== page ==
Thursday, October 26, 2017

Defining Objects

Earlier in my career, I loved browsing through the Linux kernel's source code. Mostly to satisfy my curiosity about how certain things are internally implemented. As I read through more and more files of code, I started noticing one common pattern. For the most part, the code was organised around  abstract concepts (spin-lock, work-queue, kthreads etc). And every abstract concept had

  • An object representation, a C structure that holds details about that structure
  • An init/alloc call, that initialises the object
  • The init/alloc call also returns a handle to this object
  • A number of operations that accept this handle as a parameter and then operate on that object
  • And finally a deinit/free call that destroys that object and also makes the handle invalid for any further use

Oh yes, you say, we had learnt it in our classes, no big deal! No, no, no. I mean, I had also learnt about it in my classes, but I had never ever used it practically in my code, apart from the stack example in my class assignment.

This was a good way to see it in practice in the Linux kernel, and that too used at multiple places. We even use it in our everyday programming lives. For example,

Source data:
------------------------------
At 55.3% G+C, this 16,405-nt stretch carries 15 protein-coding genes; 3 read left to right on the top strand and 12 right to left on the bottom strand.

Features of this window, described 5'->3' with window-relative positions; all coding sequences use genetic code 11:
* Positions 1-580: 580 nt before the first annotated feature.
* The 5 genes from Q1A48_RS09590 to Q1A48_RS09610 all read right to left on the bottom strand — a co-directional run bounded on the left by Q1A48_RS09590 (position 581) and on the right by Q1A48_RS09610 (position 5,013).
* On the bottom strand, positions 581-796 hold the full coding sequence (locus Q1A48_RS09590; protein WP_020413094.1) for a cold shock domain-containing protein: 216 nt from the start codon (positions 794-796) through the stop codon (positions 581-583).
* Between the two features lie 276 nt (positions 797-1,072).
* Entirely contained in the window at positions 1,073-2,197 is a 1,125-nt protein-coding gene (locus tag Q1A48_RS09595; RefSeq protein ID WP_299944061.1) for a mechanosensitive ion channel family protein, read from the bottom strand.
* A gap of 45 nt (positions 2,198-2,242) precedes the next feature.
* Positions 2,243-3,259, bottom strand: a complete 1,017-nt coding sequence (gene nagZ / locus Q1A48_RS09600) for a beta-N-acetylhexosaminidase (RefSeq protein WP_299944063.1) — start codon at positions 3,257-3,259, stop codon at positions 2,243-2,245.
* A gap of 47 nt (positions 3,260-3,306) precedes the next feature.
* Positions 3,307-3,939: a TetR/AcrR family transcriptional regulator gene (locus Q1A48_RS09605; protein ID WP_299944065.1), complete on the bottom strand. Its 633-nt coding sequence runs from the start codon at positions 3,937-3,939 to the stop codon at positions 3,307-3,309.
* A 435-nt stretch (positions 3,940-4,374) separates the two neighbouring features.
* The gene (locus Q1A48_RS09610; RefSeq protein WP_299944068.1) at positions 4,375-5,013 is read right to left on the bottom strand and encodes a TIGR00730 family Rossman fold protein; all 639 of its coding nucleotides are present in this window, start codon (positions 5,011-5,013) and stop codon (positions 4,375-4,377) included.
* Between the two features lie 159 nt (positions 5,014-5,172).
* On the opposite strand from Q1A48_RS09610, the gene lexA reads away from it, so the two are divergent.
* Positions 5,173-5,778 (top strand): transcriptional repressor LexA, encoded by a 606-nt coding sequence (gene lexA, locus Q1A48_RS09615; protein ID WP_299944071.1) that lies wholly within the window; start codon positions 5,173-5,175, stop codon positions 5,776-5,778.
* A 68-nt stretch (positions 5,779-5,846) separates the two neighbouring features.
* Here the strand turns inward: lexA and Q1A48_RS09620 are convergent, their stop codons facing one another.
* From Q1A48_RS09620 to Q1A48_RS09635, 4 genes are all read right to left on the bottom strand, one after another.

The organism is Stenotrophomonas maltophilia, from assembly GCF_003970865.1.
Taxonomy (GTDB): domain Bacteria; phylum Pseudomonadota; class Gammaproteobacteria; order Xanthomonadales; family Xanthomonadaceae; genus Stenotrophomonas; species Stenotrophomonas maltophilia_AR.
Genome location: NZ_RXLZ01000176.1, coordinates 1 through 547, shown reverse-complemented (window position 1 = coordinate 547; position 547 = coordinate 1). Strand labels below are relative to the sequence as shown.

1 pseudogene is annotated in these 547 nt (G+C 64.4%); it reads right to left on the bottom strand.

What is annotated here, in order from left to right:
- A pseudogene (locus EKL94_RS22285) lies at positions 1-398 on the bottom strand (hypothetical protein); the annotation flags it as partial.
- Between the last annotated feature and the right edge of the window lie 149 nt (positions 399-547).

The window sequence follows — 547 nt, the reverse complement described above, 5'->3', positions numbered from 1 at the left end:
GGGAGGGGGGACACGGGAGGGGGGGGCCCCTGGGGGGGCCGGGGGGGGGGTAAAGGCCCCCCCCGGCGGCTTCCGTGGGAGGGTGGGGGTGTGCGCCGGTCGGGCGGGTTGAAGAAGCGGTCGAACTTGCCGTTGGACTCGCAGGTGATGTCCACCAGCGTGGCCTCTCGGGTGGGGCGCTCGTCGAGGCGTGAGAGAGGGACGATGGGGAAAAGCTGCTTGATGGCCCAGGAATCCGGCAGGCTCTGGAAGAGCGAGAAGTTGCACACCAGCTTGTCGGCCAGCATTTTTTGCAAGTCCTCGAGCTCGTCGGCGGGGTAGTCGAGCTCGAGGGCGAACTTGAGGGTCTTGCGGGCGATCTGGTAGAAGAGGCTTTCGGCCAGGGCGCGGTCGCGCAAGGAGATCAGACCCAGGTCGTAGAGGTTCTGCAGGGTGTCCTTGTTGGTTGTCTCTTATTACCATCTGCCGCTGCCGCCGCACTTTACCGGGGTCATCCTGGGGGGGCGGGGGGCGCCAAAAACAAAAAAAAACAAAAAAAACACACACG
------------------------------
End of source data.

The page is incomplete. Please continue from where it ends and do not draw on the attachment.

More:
•  File IO:
    • fd = open(...);
    • read(fd, ...);
    • write(fd, ...);
    • close(fd);
  • Socket IO:
    • socket_fd = socket(...);
    • bind(socket_fd, ...);
    • connect(socket_fd, ...);
    • send(socket_fd, ...);
    • close(socket_fd);
  • Pthreads: (pthread_create)
  • OpenSSL: (SSL_new)
  • Semaphores: (sem_init)
  • and numerous others

So what is really my point here? Thinking in this way, helps you focus on defining these objects. And thinking about these objects helps you have a more modular and cleaner approach to software development. Design your data structures first, and the rest automatically follows. 

Next time you add a global int/char variable, think if there is a relationship among those data structures. Do they belong into a structure together? Can you make things easier by defining an abstract concept/object and operations around that object?

Here is what Linus Torvalds (the founder of the Linux kernel and git) has to say about this:

I'm a huge proponent of designing your code around the data,
rather than the other way around, and I think it's one of the
reasons git has been fairly successful (*).
(*) I will, in fact, claim that the difference between a bad
programmer and a good one is whether he considers his code or
his data structures more important. Bad programmers worry
about the code. Good programmers worry about data structures
and their relationships.

No comments:

Post a Comment